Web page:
There’s a lot of misinformation doing the rounds about COVID-19 (Coronavirus), so it’s really important you get facts from a trusted source.
Visit www.nhs.uk/coronavirus to find out what the symptoms are, how to prevent the spread, and who should stay at home.
The NHS and Public Health England (PHE) are well prepared for outbreaks of new infectious diseases. The NHS has put in place measures to ensure the safety of all patients and NHS staff while also ensuring services are available to the public as normal.
Many clinics and routine appointments are now back up and running at Walsall Healthcare NHS Trust during the Covid-19 pandemic.
Read more for further information.
Visitors will be welcomed back on to Walsall Manor Hospital wards from Monday 17 May – assuming local case numbers of Covid-19 continue to fall and they have no virus symptoms.
A booking system has been set up and one visitor per patient per day will be allowed to come into the hospital and stay for up to an hour with the patient.
All visitors will need to report to the Welcome Hub in the main entrance of the hospital in Pleck Road to collect their visiting pass. They are strongly advised to have taken a Covid-19 test (Lateral Flow Test) before they attend the hospital.
They will be asked to show evidence, where possible, of a negative test result. Free testing kits are available via Boots, Lloyds, supermarket pharmacies and many local pharmacies.
If visitors have been unable to take a Covid-19 test they can take one at the hospital. A test bus will be available near to the main entrance of the hospital between 12.30pm and 5.30pm for visitors to take a test – but they must arrive 45 minutes before their allocated visiting time to do so and report to the Welcome Hub first.
People attending outpatient appointments, diagnostic tests and the Emergency Department will all be able to be accompanied by one close family member or friend to support them.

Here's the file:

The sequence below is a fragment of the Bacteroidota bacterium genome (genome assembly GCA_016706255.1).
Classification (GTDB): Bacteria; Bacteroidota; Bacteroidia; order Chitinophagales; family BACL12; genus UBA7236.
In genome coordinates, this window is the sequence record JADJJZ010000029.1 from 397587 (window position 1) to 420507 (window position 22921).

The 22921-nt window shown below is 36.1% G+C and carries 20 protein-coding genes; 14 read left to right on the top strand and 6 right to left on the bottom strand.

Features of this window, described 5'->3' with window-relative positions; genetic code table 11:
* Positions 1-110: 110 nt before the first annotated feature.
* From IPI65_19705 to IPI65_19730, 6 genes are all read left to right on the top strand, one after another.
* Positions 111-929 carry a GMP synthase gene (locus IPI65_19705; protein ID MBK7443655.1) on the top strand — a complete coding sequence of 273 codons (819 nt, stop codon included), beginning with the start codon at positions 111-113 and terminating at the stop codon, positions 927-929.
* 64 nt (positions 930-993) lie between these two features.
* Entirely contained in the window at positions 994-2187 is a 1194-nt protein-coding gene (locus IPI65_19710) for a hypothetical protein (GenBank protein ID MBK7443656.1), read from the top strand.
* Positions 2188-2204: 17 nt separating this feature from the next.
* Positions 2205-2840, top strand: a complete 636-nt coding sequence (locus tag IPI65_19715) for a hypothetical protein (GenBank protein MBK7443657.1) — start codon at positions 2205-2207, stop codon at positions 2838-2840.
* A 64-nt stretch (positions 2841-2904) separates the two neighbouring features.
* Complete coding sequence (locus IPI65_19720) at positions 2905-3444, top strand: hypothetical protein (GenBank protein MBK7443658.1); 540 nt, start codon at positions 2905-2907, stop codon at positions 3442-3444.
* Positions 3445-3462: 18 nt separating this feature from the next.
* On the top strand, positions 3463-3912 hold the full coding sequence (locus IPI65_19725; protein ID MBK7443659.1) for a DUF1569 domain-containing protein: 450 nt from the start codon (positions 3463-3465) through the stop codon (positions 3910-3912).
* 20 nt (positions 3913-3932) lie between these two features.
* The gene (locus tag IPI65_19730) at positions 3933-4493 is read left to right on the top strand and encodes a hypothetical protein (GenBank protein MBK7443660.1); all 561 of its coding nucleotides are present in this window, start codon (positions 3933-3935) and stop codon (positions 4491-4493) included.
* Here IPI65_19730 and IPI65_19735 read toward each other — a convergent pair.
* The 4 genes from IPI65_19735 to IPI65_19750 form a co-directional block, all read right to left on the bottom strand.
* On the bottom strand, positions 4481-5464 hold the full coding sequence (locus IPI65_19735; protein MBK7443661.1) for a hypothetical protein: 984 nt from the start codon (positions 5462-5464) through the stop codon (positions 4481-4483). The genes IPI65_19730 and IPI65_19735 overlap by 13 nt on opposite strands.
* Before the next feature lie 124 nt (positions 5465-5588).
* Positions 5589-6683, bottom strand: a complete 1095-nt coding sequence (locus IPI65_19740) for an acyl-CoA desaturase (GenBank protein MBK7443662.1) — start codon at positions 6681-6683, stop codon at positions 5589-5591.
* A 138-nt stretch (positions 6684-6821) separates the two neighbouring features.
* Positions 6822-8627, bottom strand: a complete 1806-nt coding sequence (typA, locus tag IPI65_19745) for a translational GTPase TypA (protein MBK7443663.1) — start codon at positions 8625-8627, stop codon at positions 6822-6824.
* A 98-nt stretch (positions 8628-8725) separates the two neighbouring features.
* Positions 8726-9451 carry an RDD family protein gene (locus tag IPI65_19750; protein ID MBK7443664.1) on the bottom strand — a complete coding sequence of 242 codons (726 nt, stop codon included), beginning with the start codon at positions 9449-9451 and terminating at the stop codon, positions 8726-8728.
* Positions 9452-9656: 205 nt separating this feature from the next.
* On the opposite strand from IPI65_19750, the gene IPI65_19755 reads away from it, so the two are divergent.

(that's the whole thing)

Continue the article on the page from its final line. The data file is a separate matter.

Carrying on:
Visitors will be allowed on to wards within an allocated time slot between 1pm and 8.15pm. Each visit will be up to one hour and must be limited to one person that day –visitors will not be able to swap around within the time slot. There will be 15-minute intervals between visiting slots to allow for appropriate cleaning and to allow for those entering and leaving the hospital.
Slots will need to be pre-booked via a special online form on Walsall Healthcare’s website where possible; all visitors will need to wear a face-covering on arrival and will then be provided with a surgical face mask for the visit. They will also need to practice hand hygiene to minimise infection risk.
Visiting numbers have been worked out in accordance with total bed numbers on each ward and children under the age of 16 are not allowed to visit unless in exceptional circumstances.
Same-day visiting slots need to be booked from 8am until 4pm. Slots cannot be booked days in advance.
If people cannot access Walsall Healthcare’s website they can email firstname.lastname@example.org
Those who need additional support can contact the Welcome Hub on 01922 656308 or mobile 07976 860888.
Visitors should not contact wards directly to make arrangements.